Problems With Exercising Dogs With Bicycles

by Simon Foden Google
    Only let your dog off leash if he knows the recall command.

    Only let your dog off leash if he knows the recall command.

    Karl Weatherly/Photodisc/Getty Images

    Cycling is one of life’s great joys. It’s free -- except for the expense of the bike -- it’s healthy and it’s an environmentally friendly alternative to taking the car. There is no reason your dog can’t safely share in this fun activity, but there are certain risks. With a little training and planning, you and your dog can enjoy cycling together, provided you know which risks to avoid.

    For dogs who aren’t in the best physical shape or are injured, high-impact exercise like running alongside a bike can pose a health risk. At your dog’s next veterinary check-up, tell the vet you want to take your dog cycling and ask his opinion. It may be necessary to put your dog on a diet or introduce him to a more low-impact exercise regimen first to get him in shape and prepare him for the rigors of accompanying you on your bike ride.

    The pedals and the wheels both pose an injury threat. So you’ll need to train your dog to stay at a safe distance from the bike. Do this by starting out with bike-walks. Take Rex for a walk, but wheel your bike along, too. Use verbal commands such as “Back” to discourage him from approaching the bike. For extra safety, invest in a bike lead baton. This device holds the lead firmly at an angle that prevents your dog getting too close for comfort.

    If your dog pulls sideways when trotting alongside your bike, he could cause you to veer off course and potentially crash. The leash must be sufficiently slack that sudden movements from the dog don't tug on the bike, but not so slack that it tangles or lets the dog get away from you. Good training is also required from the outset. You shouldn’t cycle with your dog until he’s mastered the heel command. If he pulls, use the heel command to stop him before he causes you to fall. For his health, it’s imperative that you use a body harness on your dog when you're out and about on two wheels so the weight of the bike isn't applied directly to his neck when he reaches the end of the leash.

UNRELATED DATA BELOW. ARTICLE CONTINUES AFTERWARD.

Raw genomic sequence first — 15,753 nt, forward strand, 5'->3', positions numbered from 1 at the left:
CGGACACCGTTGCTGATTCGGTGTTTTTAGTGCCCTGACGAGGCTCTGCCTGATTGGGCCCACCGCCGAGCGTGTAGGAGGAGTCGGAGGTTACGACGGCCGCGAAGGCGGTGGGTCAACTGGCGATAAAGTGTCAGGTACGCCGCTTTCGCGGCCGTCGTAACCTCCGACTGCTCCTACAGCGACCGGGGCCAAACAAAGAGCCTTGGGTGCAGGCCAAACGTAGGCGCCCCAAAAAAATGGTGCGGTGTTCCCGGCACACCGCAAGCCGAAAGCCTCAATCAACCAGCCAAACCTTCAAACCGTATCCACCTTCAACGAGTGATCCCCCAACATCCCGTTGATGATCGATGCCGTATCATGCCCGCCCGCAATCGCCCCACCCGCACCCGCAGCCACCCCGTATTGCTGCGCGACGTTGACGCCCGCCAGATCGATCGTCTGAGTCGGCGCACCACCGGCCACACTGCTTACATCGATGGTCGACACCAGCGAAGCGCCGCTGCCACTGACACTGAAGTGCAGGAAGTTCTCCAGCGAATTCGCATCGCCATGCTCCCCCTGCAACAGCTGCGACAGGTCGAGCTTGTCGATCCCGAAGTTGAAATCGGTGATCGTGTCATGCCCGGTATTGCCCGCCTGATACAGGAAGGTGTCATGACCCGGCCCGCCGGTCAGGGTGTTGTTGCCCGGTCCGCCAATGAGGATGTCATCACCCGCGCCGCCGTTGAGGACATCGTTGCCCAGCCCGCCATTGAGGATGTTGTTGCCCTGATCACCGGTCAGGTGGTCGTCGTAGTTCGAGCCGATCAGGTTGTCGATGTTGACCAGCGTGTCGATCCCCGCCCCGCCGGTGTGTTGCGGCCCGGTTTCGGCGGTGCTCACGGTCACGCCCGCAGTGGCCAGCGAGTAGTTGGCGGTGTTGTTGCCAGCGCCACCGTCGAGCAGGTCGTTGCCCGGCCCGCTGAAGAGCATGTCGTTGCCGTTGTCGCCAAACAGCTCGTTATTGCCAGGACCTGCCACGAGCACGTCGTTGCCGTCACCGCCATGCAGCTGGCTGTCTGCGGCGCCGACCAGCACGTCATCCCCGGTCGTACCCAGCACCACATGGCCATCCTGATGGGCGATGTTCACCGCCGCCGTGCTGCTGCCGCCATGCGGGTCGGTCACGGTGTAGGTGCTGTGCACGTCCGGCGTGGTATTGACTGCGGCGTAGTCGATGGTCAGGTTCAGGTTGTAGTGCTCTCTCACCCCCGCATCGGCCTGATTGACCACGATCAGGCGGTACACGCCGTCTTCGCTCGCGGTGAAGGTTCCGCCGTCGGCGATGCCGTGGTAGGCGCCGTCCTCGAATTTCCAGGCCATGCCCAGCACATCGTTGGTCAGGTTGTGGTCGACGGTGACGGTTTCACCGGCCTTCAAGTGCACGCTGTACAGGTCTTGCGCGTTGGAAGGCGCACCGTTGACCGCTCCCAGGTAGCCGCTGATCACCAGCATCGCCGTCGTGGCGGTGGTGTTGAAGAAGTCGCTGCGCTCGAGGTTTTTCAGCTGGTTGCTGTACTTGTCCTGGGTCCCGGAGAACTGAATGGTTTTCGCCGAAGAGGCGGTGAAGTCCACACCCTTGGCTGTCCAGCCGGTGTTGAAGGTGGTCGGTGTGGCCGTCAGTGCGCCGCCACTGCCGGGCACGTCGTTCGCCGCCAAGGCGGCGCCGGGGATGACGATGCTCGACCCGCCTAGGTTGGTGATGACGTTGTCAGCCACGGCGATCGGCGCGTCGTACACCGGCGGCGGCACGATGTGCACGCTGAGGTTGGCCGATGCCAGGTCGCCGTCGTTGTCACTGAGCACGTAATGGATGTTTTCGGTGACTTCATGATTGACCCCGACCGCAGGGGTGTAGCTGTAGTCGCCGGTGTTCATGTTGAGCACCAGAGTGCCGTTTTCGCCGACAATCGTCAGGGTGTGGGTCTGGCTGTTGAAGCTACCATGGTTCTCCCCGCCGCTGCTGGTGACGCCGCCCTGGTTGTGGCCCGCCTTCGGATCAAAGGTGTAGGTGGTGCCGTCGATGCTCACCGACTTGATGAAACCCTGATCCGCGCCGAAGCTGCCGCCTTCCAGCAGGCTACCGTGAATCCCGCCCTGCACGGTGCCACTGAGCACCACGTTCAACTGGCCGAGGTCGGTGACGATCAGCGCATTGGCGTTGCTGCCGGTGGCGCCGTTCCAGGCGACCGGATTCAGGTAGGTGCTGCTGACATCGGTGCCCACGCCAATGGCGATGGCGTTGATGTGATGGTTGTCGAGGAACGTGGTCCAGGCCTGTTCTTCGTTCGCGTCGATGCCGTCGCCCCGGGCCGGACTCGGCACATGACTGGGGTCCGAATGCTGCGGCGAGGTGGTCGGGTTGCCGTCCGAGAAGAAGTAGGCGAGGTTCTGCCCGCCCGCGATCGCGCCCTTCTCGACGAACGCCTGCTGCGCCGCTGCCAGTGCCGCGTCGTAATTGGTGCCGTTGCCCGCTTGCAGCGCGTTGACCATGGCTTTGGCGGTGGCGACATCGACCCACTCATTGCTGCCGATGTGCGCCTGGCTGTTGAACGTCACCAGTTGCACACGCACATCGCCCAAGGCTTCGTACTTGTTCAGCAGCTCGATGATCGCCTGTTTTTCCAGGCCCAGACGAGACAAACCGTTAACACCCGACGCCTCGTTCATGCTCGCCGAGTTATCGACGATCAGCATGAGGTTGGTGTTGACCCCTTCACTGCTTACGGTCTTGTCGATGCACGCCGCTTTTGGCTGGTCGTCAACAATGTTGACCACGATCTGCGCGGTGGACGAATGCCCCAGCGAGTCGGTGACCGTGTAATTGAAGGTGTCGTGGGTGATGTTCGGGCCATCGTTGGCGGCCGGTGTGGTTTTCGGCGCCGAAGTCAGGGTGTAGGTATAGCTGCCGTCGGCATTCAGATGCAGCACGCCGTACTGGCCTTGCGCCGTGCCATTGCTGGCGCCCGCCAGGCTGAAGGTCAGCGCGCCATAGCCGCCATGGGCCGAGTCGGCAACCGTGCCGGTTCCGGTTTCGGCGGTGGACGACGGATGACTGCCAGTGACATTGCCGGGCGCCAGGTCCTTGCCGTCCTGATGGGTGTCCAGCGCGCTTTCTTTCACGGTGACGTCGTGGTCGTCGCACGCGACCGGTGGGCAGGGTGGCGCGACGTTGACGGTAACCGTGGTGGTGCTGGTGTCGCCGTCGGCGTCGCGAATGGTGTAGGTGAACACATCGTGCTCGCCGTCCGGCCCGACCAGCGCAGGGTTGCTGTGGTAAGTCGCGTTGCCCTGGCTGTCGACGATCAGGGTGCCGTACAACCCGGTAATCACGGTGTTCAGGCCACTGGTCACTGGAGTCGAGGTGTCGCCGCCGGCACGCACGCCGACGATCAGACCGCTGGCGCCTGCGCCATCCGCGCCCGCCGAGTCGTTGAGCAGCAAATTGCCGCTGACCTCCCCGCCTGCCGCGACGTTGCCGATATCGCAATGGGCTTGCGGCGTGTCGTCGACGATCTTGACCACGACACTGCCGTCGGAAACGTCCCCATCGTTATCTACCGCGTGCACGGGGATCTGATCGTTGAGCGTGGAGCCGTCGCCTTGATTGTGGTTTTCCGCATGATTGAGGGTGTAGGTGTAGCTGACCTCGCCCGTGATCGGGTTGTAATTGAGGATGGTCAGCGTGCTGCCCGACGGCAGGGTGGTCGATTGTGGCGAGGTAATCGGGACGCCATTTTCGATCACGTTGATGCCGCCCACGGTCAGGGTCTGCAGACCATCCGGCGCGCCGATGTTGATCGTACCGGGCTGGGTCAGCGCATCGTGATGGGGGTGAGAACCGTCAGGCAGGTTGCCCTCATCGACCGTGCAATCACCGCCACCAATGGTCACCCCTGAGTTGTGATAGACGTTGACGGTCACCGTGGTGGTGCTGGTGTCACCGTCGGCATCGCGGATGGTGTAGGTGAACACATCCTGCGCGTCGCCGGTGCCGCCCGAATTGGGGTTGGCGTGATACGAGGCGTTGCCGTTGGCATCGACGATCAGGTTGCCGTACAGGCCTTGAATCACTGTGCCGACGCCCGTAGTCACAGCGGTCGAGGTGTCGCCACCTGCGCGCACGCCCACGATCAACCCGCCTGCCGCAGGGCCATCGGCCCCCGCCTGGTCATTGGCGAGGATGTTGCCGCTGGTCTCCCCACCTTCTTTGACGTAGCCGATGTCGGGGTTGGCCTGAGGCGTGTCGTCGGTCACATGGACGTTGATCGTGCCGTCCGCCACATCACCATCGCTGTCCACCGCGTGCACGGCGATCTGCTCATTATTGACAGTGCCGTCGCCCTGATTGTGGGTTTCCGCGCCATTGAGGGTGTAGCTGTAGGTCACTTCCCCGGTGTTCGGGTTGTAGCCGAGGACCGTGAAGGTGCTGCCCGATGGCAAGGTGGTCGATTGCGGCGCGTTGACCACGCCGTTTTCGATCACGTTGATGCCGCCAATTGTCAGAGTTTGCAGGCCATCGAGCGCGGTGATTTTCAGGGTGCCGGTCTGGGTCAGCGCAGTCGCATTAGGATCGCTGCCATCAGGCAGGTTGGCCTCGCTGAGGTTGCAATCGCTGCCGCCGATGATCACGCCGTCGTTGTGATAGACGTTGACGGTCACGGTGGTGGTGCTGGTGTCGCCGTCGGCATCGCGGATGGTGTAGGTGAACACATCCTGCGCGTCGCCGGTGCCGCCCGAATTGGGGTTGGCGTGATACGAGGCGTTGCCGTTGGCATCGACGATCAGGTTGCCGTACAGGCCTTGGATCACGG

Cycling often requires you to share space with others, and whether they’re on foot or two wheels, you must be mindful of the risks your dog poses to them. He must be visible so other people can, if necessary, move aside to let you both safely past. A collar with lights and a high-visibility dog jacket are essential for night rides. Also, you must ensure that the leash is sufficiently short so that your dog can’t accidentally wrap it around the legs -- or wheels -- of others.

    Photo Credits

    • Karl Weatherly/Photodisc/Getty Images

    About the Author

    Simon Foden has been a freelance writer and editor since 1999. He began his writing career after graduating with a Bachelors of Arts degree in music from Salford University. He has contributed to and written for various magazines including "K9 Magazine" and "Pet Friendly Magazine." He has also written for Dogmagazine.net.

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